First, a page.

It is easy to think of an embedded software engineer’s job as being all about writing code that programs a device to behave in a particular way. But that is a long way from the whole story… Read the rest of Why write code?
September 16th, 2015 by Colin Walls
I have always for medical electronics interesting. Part of the reason for my interest stems from an occasional feeling that so much of the electronics around me is ultimately pointless. Many Mentor Embedded customers are making consumer devices, cell phones and other gadgets. Do we really need all of these? Aren’t they really just toys – harmless toys, but toys nevertheless? (Except for my iPad, of course, which is a positive influence on my productivity and overall wellbeing.) Worse still, some customers are actually making weapons and they are not harmless at all!
However, we have many customers who make medical devices. I only have to look at a medical instrument and I have a warm feeling inside that maybe electronics can do some real good. The other aspect of medical instrumentation, that I find intriguing, is the extent to which its implementation clearly tracks the latest trends in embedded system development … Read the rest of Electronics for the sick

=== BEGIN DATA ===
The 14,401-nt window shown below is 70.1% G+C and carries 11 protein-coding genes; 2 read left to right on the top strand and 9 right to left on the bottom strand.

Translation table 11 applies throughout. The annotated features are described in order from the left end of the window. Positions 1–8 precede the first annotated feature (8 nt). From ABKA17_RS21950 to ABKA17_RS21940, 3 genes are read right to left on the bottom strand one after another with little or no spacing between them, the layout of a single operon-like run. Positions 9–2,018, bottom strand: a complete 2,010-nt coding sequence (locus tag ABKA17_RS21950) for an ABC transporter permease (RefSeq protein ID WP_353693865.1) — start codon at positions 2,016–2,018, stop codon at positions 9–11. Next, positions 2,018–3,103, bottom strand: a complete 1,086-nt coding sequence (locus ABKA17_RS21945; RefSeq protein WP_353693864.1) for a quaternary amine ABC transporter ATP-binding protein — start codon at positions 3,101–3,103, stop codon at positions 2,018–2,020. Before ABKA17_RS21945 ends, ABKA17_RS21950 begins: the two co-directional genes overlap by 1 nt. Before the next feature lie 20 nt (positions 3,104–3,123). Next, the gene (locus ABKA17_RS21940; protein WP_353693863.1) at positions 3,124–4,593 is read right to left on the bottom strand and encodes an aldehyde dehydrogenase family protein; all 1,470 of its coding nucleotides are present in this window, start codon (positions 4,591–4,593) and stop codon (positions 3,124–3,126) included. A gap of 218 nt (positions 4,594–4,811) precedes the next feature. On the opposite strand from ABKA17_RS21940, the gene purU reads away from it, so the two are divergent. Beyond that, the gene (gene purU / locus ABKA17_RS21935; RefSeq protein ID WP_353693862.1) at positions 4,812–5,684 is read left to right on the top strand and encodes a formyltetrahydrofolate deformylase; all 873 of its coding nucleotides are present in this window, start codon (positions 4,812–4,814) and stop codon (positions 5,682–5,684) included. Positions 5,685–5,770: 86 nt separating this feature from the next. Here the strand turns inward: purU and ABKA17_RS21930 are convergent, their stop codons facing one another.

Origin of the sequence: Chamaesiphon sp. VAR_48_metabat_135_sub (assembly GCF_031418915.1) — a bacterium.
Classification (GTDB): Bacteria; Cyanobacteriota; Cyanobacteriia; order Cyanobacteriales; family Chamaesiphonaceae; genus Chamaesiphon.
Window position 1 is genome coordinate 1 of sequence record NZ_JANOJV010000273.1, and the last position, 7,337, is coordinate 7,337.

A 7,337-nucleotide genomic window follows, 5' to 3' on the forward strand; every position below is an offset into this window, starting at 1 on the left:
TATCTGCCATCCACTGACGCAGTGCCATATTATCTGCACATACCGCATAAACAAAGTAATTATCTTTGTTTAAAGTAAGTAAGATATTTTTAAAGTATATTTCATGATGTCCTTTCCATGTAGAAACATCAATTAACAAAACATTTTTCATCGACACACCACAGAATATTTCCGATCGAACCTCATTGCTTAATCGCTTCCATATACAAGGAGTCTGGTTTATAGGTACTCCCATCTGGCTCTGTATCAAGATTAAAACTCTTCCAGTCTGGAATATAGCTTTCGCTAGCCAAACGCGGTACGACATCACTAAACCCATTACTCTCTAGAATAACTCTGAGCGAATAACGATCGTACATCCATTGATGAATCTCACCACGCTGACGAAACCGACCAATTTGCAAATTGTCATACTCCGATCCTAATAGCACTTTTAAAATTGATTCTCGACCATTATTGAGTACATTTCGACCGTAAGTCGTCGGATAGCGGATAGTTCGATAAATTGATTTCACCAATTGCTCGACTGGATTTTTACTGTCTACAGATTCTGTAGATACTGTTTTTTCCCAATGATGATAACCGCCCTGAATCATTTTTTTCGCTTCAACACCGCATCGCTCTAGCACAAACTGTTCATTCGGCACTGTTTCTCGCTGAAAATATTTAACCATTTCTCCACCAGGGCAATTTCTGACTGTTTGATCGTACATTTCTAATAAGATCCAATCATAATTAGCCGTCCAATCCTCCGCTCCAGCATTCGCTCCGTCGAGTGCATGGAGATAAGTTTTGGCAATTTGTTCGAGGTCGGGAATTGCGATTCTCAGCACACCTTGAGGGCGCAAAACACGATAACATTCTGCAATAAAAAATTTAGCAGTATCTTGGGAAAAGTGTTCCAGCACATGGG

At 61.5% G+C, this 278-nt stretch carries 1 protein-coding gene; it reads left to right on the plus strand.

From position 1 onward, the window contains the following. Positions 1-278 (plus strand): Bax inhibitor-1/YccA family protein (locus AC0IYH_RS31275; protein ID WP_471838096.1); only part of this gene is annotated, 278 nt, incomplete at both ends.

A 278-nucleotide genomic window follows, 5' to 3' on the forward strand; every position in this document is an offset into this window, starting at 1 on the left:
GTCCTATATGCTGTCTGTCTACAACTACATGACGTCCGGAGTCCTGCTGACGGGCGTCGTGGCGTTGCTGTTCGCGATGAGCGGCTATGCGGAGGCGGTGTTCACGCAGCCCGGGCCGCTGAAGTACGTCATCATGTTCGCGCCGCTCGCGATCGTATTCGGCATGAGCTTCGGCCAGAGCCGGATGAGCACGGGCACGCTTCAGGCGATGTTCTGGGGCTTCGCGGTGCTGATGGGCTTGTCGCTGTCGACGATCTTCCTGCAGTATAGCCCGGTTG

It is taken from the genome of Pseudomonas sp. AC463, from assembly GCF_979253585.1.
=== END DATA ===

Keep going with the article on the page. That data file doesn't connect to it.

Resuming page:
August 17th, 2015 by Colin Walls
What is a compiler? Ask an average engineer and you will get an answer something like: “A software tool that translates high level language code into assembly language or machine code.” Although this definition is not incorrect, it is rather incomplete and out of date – so 1970s. A better way to think of a compiler is: “A software tool that translates an algorithm described in a high level language code into a functionally identical algorithm expressed in assembly language or machine code.” More words, yes, but a more precise definition.